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Carnations? Yeah, Right
Asrai Garden's owner Elizabeth Cronin is not your stereotypical florist.
Monday Oct 02, 2006.     By Jessica Herman
Centerstage Chicago Nightlife City Guide Arts

A florist and her loved ones.
With some serious bling spelling out "florist" around her neck, Asrai Garden's owner Elizabeth Cronin is not your stereotypical florist—the high-art shop may be absent of carnations, but Cronin's body displays no shortage of colorful tattoos of cherry blossoms, figs and flowers.

Dropping out of college before completing her environmental science degree, she learned about the floral business on the job. In two years she went from sales girl to manager at a flower shop that formerly resided in her store's space. She moved on to work as an event florist until hearing that her old boss was closing up shop. Seven years later, at 26, her fresh and unusual flowers dress the counters of dozens of nearby businesses and homes.

One hour before her shop opened on a recent Monday morning (and a few hours after her power Pilates class), a bright-eyed Cronin sat down in her store to discuss her life as a florist thus far.

What made you interested in going into the floral industry?
My mom and grandmother are huge gardeners. I grew up on the Northwest Side of Chicago on a triple lot, which is unheard of. My mom was a single parent and we were always gardening together. And so that's where this sort of came from, although I remember telling my mom over and over when I was a child that when I grew up I was going to live in a house with a cement yard because I was the one in charge of weeding...She likes to remind me of that.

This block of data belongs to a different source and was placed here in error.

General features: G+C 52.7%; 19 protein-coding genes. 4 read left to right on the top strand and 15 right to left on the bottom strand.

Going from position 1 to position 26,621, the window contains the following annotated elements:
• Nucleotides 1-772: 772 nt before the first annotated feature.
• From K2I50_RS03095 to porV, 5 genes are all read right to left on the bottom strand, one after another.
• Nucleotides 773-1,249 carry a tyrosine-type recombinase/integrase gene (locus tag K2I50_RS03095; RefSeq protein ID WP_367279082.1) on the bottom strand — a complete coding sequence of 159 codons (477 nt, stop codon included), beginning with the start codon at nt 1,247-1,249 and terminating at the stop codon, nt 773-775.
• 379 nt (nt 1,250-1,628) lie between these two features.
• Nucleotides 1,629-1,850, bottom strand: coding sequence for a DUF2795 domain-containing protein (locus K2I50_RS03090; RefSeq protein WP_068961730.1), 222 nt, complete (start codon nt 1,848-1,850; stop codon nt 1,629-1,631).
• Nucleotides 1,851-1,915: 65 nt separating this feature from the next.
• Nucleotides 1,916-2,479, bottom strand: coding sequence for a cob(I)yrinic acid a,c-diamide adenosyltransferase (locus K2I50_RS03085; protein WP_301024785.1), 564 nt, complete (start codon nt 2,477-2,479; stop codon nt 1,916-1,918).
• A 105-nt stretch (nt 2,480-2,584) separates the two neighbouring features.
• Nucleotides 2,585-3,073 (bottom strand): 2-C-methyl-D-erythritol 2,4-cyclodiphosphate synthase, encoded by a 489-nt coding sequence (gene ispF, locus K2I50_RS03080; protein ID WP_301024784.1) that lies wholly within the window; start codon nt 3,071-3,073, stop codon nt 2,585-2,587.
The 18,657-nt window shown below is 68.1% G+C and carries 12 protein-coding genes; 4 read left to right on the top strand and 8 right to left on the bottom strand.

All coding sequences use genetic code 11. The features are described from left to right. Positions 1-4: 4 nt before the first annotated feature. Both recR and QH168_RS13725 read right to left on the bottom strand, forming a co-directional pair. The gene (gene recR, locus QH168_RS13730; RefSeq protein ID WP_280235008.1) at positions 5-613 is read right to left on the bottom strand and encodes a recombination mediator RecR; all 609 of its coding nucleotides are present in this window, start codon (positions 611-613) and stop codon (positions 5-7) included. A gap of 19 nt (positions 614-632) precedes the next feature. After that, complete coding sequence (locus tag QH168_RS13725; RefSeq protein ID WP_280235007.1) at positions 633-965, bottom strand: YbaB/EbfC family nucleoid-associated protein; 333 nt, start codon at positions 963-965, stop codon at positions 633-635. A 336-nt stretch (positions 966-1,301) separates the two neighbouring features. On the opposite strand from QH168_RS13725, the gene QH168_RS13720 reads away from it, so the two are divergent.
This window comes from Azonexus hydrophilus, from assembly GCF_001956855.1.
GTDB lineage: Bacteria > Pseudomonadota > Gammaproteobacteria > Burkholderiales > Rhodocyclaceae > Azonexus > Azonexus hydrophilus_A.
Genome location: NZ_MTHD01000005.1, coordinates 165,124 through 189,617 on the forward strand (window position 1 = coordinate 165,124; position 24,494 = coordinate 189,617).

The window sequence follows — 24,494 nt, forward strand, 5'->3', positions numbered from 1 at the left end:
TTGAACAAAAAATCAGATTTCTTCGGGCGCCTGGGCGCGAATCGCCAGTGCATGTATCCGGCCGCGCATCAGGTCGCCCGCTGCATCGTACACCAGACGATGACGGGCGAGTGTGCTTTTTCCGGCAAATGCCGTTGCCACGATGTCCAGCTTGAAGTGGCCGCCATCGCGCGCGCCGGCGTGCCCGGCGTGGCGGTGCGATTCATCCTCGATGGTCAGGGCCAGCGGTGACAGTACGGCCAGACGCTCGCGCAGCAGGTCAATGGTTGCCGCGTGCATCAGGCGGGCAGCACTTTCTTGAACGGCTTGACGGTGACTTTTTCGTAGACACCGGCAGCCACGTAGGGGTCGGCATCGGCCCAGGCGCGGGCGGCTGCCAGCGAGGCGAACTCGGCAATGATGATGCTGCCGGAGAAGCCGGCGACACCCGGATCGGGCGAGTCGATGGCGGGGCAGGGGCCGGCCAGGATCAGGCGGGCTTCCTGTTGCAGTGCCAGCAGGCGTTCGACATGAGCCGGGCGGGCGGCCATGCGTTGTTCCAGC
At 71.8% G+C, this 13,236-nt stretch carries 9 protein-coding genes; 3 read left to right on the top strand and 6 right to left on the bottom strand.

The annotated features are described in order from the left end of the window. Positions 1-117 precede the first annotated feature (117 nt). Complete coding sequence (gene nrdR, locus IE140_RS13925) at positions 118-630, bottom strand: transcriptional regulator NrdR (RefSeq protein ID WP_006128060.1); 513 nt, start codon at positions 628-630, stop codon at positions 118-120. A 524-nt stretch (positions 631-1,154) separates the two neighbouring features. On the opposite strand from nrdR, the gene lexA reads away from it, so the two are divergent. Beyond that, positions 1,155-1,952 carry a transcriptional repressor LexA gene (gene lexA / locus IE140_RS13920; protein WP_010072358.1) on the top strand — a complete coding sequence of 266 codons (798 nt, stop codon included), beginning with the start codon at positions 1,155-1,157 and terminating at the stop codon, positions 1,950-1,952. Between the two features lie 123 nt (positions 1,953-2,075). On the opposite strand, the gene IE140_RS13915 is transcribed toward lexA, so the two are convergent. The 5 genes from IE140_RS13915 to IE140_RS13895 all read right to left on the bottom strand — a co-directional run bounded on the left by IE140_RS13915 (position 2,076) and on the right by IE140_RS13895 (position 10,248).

Tell me what it's like working in the retail shop.
At the retail end of it, I love every minute of it. My customers are like my family, which is why I have 8 million photos of them everywhere [she gestures to the collage of photos pasted on the wall behind her]. If I didn't have to do events, I wouldn't. You couldn't really ask for better interaction with human beings. People come in and it makes them happy. You get to see people at their super best.

What's your favorite flower?
I have a different favorite flower every time one's in front of me. I know that I'm in the right profession because I'm retarded for flowers. Flowers come in that I love and I put them on my face and I nibble on them and it's, really, it's not right.

Describe your process of designing an arrangement.
Every time I'm staring at flowers, like right now while we're having this conversation, I'm looking at things without even thinking how oh, those will look really nice together. My brain is constantly doing that. I sort of do that with design in lots of aspects but mostly with flowers.

Would you list any influences on your designs?
No, I'm such a snob when it comes to flowers, really 95 percent of everything that's out there turns me off. Every once in a while I'll see things that inspire me that other people do, but that's pretty rare...I'm way more into architecture and interior design than painting and drawing, so those things definitely influence me.

How would you describe your style?
I don't know. We're definitely a European-style shop but I hate saying that. The closest flower shops that I've found to mine are flower shops that are in France; the closest aesthetic-wise is one in Manhattan, but she's French, from Paris. The store is organized by color and you'll never see more than two colors in a bouquet unless someone is really twisting our arm. So we can make it bright, but you get it all in the same color palette. Cause otherwise it makes me want to vomit.

Where do you see your future as a florist?
I'm in the process of opening a shop in Brooklyn right now with my best friend, who lives there. We were hoping to open February but it'll probably not be for a year. I'll be there five or six days a month, which is exciting for me cause I was born and raised in Chicago and I've been in this neighborhood makes me insane to come to the six corners every day of my life for ever and ever amen.

Check out Asrai Gardens' goods at 1935 W. North Ave. Just don't ask for a rainbow bouquet.